Putin’s remarks on Monday came after he ordered the defence and foreign ministries as well as Russia’s SVR foreign intelligence service to closely monitor any steps the US took to develop, produce or deploy missiles banned under the now-defunct Intermediate Nuclear Forces (INF) treaty.
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“If Russia obtains reliable information that the United States has finished developing these systems and started to produce them, Russia will have no option other than to engage in a full-scale effort to develop similar missiles,” Putin said in a statement.
Russia “will not deploy them in relevant regions until American-made missiles are deployed there,” he said.
Unless there are new talks about strategic security, “this scenario means restarting an uncontrolled arms race”, Putin added.
“In order to avoid chaos that has no rules, limits and laws, one needs to once again weigh all possible dangerous consequences and start serious dialogue without any ambiguities,” Putin said. “We are ready for it.”
The INF treaty was signed in 1987 by US president Ronald Reagan and Mikhail Gorbachev, the then leaders of the US and the Soviet Union, respectively.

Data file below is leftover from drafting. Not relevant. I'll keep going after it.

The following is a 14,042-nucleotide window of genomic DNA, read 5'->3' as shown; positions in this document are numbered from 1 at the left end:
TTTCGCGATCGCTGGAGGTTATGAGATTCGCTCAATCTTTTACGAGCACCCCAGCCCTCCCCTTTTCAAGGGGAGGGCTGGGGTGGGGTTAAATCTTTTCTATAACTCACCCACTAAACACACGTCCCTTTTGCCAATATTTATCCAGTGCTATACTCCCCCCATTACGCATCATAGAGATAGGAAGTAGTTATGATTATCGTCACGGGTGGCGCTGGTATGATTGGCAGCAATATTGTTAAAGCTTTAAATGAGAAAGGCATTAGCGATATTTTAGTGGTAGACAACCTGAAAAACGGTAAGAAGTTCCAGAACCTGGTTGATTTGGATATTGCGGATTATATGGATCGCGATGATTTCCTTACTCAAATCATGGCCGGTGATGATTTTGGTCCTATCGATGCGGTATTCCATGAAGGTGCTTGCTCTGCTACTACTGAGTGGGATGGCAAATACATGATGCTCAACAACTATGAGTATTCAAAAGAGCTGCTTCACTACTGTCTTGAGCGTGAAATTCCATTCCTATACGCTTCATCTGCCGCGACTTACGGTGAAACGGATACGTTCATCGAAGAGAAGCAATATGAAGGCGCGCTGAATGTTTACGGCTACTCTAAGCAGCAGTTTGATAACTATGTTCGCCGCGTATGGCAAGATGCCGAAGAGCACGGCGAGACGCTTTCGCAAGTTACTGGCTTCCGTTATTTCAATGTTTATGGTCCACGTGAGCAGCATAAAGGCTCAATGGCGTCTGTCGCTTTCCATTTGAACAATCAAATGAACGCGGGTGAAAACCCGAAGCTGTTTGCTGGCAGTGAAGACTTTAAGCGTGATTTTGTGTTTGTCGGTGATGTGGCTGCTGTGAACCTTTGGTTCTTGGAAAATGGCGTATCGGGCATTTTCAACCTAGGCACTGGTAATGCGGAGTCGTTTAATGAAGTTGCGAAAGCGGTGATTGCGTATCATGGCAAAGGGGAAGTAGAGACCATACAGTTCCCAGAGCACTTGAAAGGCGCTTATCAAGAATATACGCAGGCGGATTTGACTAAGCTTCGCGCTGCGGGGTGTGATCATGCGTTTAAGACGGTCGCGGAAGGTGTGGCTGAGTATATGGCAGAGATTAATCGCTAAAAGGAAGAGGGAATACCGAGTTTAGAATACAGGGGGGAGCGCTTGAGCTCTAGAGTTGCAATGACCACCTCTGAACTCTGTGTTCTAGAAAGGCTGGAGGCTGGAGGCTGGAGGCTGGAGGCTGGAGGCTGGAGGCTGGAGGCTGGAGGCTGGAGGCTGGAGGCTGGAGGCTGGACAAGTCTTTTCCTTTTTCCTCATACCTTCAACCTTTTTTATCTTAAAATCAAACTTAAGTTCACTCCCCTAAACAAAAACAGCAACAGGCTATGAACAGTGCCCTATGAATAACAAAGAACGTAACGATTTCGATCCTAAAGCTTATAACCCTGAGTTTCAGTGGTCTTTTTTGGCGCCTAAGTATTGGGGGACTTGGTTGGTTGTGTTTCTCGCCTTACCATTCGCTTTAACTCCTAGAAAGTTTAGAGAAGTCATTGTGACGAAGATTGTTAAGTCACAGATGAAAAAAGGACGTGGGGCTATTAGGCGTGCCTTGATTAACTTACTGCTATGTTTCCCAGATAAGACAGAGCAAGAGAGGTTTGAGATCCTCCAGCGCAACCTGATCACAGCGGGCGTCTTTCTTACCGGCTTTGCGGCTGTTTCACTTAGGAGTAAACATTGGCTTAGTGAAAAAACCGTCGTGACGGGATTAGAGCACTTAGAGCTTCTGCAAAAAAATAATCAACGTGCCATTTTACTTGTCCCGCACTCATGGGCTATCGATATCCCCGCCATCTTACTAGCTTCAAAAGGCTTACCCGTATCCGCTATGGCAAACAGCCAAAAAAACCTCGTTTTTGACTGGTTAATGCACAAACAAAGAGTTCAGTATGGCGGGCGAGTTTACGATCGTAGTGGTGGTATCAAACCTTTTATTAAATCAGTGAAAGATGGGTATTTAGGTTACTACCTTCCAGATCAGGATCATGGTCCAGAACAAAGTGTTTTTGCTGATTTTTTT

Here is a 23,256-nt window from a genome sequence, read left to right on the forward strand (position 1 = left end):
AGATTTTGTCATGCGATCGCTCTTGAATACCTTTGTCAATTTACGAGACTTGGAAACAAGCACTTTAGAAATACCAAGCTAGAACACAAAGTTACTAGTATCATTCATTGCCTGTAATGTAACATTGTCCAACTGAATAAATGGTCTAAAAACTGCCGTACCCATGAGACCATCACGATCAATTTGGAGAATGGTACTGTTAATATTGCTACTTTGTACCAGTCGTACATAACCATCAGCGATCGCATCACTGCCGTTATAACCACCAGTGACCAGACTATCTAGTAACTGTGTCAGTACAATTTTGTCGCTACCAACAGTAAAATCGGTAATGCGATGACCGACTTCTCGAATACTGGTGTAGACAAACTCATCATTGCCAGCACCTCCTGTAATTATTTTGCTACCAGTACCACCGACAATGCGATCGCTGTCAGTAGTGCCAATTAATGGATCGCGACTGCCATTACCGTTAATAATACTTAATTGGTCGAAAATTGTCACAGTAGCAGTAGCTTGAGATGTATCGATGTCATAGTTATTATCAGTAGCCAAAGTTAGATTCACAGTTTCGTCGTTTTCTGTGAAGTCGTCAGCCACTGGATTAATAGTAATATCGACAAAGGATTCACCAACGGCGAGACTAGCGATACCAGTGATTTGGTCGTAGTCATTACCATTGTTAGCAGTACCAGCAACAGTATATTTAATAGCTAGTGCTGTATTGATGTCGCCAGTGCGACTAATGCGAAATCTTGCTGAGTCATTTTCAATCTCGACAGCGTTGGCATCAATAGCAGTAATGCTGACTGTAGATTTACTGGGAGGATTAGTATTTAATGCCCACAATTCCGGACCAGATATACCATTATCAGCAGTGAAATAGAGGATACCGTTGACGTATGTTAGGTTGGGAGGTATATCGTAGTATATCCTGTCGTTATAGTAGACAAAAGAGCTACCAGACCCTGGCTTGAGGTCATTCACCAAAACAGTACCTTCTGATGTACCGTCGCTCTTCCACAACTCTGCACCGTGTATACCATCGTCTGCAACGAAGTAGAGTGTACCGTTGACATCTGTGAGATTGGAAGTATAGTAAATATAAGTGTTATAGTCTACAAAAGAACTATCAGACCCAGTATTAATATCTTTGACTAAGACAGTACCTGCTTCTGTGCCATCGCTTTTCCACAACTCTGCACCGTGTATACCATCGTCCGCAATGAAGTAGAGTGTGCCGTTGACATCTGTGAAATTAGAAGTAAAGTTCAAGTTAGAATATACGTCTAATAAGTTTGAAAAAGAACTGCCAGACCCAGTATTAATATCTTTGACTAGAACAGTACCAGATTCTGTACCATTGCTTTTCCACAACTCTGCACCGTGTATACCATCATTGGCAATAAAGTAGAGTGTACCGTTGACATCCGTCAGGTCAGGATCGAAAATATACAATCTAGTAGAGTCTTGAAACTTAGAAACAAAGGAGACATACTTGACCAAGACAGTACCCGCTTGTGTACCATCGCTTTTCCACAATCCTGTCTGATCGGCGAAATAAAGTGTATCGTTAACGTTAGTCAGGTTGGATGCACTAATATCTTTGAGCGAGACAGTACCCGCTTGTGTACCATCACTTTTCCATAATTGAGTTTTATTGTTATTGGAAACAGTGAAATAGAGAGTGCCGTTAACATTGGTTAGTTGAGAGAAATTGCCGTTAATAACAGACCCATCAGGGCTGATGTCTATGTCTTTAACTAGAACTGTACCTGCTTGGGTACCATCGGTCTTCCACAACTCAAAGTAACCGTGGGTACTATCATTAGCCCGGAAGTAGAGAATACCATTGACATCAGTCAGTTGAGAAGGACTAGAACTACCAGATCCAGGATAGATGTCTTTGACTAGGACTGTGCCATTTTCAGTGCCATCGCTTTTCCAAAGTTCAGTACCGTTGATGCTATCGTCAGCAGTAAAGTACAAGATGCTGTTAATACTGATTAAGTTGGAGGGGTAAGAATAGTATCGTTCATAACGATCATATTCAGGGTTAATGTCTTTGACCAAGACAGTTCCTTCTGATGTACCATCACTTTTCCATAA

The US formally left the accord on Friday after determining that Moscow was violating the treaty and had already deployed at least one banned type of missile, an accusation the Kremlin denies.
The treaty banned land-based missiles with a range of between 500 and 5,500km, reducing the ability of both countries to launch a nuclear attack on short notice.
Mark Esper, the US secretary of defence, said at the weekend that he would like to deploy new intermediate-range missiles in Asia, but denied that this would lead to an arms race as the weapons were not nuclear.
“Right now, we don’t have plans to build nuclear-tipped INF range weapons,” he said. “So I don’t see an arms race happening.”
The other key arms deal between Russia and the US is the New START treaty, which keeps the nuclear arsenals of both countries well below their Cold War peak.
The deal expires in 2021 and it is likely not to be renewed amid the current chill in US-Russian relations, experts say.
The US and Russia own more than 90 percent of global nuclear stockpiles, according to the Council on Foreign Relations, a US think tank.